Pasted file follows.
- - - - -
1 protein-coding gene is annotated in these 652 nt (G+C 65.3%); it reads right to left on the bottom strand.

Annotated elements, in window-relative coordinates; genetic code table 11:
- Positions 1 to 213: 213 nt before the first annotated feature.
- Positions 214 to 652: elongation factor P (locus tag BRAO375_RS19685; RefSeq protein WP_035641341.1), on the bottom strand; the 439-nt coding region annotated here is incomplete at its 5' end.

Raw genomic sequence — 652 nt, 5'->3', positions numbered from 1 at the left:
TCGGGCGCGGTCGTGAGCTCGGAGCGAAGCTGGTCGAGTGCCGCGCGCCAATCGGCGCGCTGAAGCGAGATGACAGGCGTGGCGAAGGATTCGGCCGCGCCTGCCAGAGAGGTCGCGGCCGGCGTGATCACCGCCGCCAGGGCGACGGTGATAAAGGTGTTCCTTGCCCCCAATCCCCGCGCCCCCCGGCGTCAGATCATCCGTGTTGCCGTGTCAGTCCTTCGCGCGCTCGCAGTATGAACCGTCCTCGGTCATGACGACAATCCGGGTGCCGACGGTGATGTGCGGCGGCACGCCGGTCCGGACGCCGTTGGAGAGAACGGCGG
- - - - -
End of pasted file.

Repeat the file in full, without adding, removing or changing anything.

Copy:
1 protein-coding gene is annotated in these 652 nt (G+C 65.3%); it reads right to left on the bottom strand.

Annotated elements, in window-relative coordinates; genetic code table 11:
- Positions 1 to 213: 213 nt before the first annotated feature.
- Positions 214 to 652: elongation factor P (locus tag BRAO375_RS19685; RefSeq protein WP_035641341.1), on the bottom strand; the 439-nt coding region annotated here is incomplete at its 5' end.

Raw genomic sequence — 652 nt, 5'->3', positions numbered from 1 at the left:
TCGGGCGCGGTCGTGAGCTCGGAGCGAAGCTGGTCGAGTGCCGCGCGCCAATCGGCGCGCTGAAGCGAGATGACAGGCGTGGCGAAGGATTCGGCCGCGCCTGCCAGAGAGGTCGCGGCCGGCGTGATCACCGCCGCCAGGGCGACGGTGATAAAGGTGTTCCTTGCCCCCAATCCCCGCGCCCCCCGGCGTCAGATCATCCGTGTTGCCGTGTCAGTCCTTCGCGCGCTCGCAGTATGAACCGTCCTCGGTCATGACGACAATCCGGGTGCCGACGGTGATGTGCGGCGGCACGCCGGTCCGGACGCCGTTGGAGAGAACGGCGG